July 26, 2018 / 10:01 AM / 8 months ago

The Beat Goes On: Life Lessons with music producer Andre Harrell

 (The writer is a Reuters contributor. The opinions expressed
are his own.)
    By Chris Taylor
    NEW YORK, July 26 (Reuters) - In any history of hip-hop, one
name keeps popping up over and over again: Andre Harrell.
    From working alongside Def Jam co-founder Russell Simmons to
founding his own label Uptown Records, Bronx-born Harrell seems
to be everywhere at once and, at 57, is not slowing down.
    His current projects include the Revolt cable channel and
music conference, the reality TV music competition "The Four,"
and the Global Spin Awards for rap artists and DJs.
    For the latest in Reuters' Life Lessons series, Harrell
talked about riding a pop-culture wave that took over the world.
    Q: Growing up in the Bronx, what did your parents teach you
about money and work?
    A: Do something that makes you feel happy, so it doesn't
feel like working. My dad worked hard at the produce market in
the Hunts Point section of the Bronx, but he didn't love it so
he was unhappy. That experience made me move towards something I
really wanted to do, because otherwise I would feel trapped like
him. Sometimes negative experiences can lead you in a positive
    Q: Even as a kid did you have entrepreneurial spirit?
    A: I remember I wanted to take a girl out from school, so I
needed to make some money. I went to school in Manhattan's West
Village, and every day after taking the subway I would walk by a
messenger service that needed help. So at 15, I became a
messenger, just so I could be able to pay for a date.
    I also used to sell candy for junior high school drives, and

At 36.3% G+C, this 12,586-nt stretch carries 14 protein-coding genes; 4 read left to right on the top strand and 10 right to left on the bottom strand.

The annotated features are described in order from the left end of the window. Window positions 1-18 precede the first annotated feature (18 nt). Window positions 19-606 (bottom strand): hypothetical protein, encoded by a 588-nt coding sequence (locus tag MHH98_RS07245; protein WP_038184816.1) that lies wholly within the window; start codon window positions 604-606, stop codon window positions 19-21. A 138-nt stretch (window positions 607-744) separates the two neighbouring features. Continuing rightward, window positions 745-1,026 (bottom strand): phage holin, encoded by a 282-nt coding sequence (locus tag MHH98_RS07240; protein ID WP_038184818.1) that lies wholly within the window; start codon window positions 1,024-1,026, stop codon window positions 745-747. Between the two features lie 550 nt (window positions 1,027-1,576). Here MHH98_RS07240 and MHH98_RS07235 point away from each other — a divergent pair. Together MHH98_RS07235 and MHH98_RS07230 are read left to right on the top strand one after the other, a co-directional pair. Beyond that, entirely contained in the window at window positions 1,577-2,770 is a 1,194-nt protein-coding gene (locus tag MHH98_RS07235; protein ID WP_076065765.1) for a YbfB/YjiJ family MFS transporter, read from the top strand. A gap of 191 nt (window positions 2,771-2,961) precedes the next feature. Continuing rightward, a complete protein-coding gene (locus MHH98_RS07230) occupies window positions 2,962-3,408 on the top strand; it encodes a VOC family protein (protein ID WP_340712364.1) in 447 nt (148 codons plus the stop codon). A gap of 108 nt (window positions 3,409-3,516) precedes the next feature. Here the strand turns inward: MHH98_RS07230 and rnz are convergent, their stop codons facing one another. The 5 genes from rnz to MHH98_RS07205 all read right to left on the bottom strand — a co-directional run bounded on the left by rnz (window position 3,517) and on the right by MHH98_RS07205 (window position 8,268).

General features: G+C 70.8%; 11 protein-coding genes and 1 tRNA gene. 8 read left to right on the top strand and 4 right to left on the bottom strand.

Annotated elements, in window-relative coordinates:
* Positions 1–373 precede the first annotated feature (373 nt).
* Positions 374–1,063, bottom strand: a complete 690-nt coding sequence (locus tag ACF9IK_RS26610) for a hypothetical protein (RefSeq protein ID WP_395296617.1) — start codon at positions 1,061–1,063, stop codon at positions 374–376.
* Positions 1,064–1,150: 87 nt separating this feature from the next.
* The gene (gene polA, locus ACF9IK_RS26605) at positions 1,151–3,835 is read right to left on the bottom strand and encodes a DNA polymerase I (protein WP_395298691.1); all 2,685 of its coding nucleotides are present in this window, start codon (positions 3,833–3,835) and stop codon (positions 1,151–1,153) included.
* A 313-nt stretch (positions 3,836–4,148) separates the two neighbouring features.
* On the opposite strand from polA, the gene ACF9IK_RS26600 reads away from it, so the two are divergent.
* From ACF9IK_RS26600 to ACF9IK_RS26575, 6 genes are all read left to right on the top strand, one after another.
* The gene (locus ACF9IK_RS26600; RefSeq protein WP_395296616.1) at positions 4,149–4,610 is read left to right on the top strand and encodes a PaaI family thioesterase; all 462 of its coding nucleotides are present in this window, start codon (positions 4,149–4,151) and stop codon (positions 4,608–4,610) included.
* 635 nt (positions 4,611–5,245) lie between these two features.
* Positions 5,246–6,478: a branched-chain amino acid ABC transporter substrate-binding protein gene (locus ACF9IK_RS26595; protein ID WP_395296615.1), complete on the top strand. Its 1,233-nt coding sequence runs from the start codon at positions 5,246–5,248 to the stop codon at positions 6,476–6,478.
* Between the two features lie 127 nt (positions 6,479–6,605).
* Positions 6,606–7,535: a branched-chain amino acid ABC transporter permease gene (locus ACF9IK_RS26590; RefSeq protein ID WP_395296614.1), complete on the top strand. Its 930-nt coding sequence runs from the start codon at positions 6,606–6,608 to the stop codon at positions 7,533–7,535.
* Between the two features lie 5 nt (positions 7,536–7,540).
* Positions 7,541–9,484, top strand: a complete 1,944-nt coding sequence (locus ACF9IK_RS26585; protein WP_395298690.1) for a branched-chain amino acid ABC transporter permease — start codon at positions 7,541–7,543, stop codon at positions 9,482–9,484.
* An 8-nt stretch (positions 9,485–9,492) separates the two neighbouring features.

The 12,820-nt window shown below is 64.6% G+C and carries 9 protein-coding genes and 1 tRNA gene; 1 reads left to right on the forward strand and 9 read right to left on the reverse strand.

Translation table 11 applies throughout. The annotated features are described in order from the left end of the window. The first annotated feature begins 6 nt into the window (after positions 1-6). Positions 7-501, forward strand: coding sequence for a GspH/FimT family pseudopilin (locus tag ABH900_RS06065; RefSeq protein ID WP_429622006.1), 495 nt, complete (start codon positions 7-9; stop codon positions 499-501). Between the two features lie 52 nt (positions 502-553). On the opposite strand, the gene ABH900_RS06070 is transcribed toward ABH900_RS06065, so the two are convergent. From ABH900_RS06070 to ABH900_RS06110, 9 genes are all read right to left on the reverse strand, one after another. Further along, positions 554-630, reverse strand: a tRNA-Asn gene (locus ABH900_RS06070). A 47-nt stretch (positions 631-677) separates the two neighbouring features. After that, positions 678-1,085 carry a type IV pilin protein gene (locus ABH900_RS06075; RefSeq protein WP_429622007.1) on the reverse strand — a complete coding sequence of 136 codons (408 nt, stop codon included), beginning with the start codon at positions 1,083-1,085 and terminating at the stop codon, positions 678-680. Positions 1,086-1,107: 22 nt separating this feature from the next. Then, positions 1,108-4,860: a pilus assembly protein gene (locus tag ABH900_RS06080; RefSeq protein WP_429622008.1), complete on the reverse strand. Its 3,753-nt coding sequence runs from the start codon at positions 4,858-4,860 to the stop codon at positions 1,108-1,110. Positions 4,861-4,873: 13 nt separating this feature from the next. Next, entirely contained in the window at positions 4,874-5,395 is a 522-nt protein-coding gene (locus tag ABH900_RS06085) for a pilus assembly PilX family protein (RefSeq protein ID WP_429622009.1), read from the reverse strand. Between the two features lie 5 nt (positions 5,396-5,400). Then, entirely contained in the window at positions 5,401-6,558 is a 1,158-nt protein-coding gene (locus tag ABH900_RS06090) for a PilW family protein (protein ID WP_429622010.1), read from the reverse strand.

once I sold so much candy that I won a bike. I sold about $500
worth back in 1972, so in today's dollars something like $3,000.
It was at that moment I knew I had the gift of gab.
    Q: At what point did you meet Russell Simmons?
    A: I was working by day as an account executive in radio,
and by night as a rapper in a group called Dr. Jeckyll and Mr.
Hyde. At that point I met Russell and became VP of Rush
    I was only making $200 a week, and when I hired Lyor Cohen
(now YouTube's global head of music), I decided to split my
salary with him. We used to share a desk, and I could see his
potential: He used to talk all day about hip-hop in his Israeli
accent. I thought, "This dude's going to be big, because he's so
in love with this stuff."
    Q: How did you handle the financial success that eventually
came along?
    A: As a young black guy in the inner city, the only other
person of color I knew making any money was Russell. All the
lawyers and everybody else were white. In the business they
often extend to credit to young artists, so they just go out and
buy anything they want. But that doesn't help you understand
money in the right way. You have to get through that early
period, and get to the next level, which is when you can get
serious about building wealth.
    Q: You are famous for discovering Sean Combs. What was it
you saw in him?
    A: He was my intern, introduced to me by Heavy D. For two
years, he went to Howard University and then commuted up to work
with us. Everyone has different things that make them a star,
and with Puff it was that he had tremendous drive and style.
When he came into the studio and started working with excellent
producers, he learned about all different aspects of the music
business, and got to understand the tremendous power of culture.
    Q: You are now vice chair of the cable channel Revolt, so
what has that launch been like?
    A: It is very exciting, because it feels like the final page
of taking black culture into the mainstream. With music videos
you might have four minutes to tell a story, but with a cable
channel you can have documentaries that are an hour or two long.
This year we went to 100 percent hip-hop and R&B programming, so
it feels like the culmination of my life's work.
    Q: What life lessons do you pass along to your own son?
    A: Right now Gianni is my No. 1 project. I try to tell him
that youth is for doing it, and doing it right now. So figure
out what you love, and then get to work. Then, when you are my
age, you can sit back and call the shots.

 (Editing by Beth Pinsker and Richard Chang)
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